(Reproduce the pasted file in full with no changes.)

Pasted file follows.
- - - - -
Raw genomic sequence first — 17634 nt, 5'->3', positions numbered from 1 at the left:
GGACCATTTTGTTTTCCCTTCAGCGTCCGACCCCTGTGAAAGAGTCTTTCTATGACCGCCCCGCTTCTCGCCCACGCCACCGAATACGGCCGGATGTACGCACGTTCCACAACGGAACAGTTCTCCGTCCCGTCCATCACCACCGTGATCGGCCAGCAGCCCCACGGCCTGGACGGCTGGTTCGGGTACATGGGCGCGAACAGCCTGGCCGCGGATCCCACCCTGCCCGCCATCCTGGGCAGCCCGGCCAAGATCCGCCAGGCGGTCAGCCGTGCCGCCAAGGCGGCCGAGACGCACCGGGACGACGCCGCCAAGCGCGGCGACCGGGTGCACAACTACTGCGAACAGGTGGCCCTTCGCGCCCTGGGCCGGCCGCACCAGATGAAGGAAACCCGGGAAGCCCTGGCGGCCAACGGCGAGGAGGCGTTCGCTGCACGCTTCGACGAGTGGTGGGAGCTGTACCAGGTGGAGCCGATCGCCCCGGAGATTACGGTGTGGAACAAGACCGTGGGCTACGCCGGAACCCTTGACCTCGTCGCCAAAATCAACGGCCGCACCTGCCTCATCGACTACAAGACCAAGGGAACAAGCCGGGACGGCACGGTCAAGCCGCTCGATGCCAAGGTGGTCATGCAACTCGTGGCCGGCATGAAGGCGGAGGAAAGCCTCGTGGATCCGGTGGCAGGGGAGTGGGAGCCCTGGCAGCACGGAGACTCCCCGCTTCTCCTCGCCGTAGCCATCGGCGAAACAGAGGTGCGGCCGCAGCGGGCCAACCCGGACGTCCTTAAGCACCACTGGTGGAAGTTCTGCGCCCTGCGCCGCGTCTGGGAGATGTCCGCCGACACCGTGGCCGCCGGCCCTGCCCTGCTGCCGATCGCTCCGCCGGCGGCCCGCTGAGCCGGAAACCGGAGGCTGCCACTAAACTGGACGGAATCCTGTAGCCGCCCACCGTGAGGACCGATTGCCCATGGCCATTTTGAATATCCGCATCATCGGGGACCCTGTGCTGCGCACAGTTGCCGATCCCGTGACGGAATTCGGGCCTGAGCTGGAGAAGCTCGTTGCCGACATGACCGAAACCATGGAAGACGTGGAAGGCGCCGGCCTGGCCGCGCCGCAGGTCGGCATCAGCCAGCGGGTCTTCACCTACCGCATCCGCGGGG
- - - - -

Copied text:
Raw genomic sequence first — 17634 nt, 5'->3', positions numbered from 1 at the left:
GGACCATTTTGTTTTCCCTTCAGCGTCCGACCCCTGTGAAAGAGTCTTTCTATGACCGCCCCGCTTCTCGCCCACGCCACCGAATACGGCCGGATGTACGCACGTTCCACAACGGAACAGTTCTCCGTCCCGTCCATCACCACCGTGATCGGCCAGCAGCCCCACGGCCTGGACGGCTGGTTCGGGTACATGGGCGCGAACAGCCTGGCCGCGGATCCCACCCTGCCCGCCATCCTGGGCAGCCCGGCCAAGATCCGCCAGGCGGTCAGCCGTGCCGCCAAGGCGGCCGAGACGCACCGGGACGACGCCGCCAAGCGCGGCGACCGGGTGCACAACTACTGCGAACAGGTGGCCCTTCGCGCCCTGGGCCGGCCGCACCAGATGAAGGAAACCCGGGAAGCCCTGGCGGCCAACGGCGAGGAGGCGTTCGCTGCACGCTTCGACGAGTGGTGGGAGCTGTACCAGGTGGAGCCGATCGCCCCGGAGATTACGGTGTGGAACAAGACCGTGGGCTACGCCGGAACCCTTGACCTCGTCGCCAAAATCAACGGCCGCACCTGCCTCATCGACTACAAGACCAAGGGAACAAGCCGGGACGGCACGGTCAAGCCGCTCGATGCCAAGGTGGTCATGCAACTCGTGGCCGGCATGAAGGCGGAGGAAAGCCTCGTGGATCCGGTGGCAGGGGAGTGGGAGCCCTGGCAGCACGGAGACTCCCCGCTTCTCCTCGCCGTAGCCATCGGCGAAACAGAGGTGCGGCCGCAGCGGGCCAACCCGGACGTCCTTAAGCACCACTGGTGGAAGTTCTGCGCCCTGCGCCGCGTCTGGGAGATGTCCGCCGACACCGTGGCCGCCGGCCCTGCCCTGCTGCCGATCGCTCCGCCGGCGGCCCGCTGAGCCGGAAACCGGAGGCTGCCACTAAACTGGACGGAATCCTGTAGCCGCCCACCGTGAGGACCGATTGCCCATGGCCATTTTGAATATCCGCATCATCGGGGACCCTGTGCTGCGCACAGTTGCCGATCCCGTGACGGAATTCGGGCCTGAGCTGGAGAAGCTCGTTGCCGACATGACCGAAACCATGGAAGACGTGGAAGGCGCCGGCCTGGCCGCGCCGCAGGTCGGCATCAGCCAGCGGGTCTTCACCTACCGCATCCGCGGGG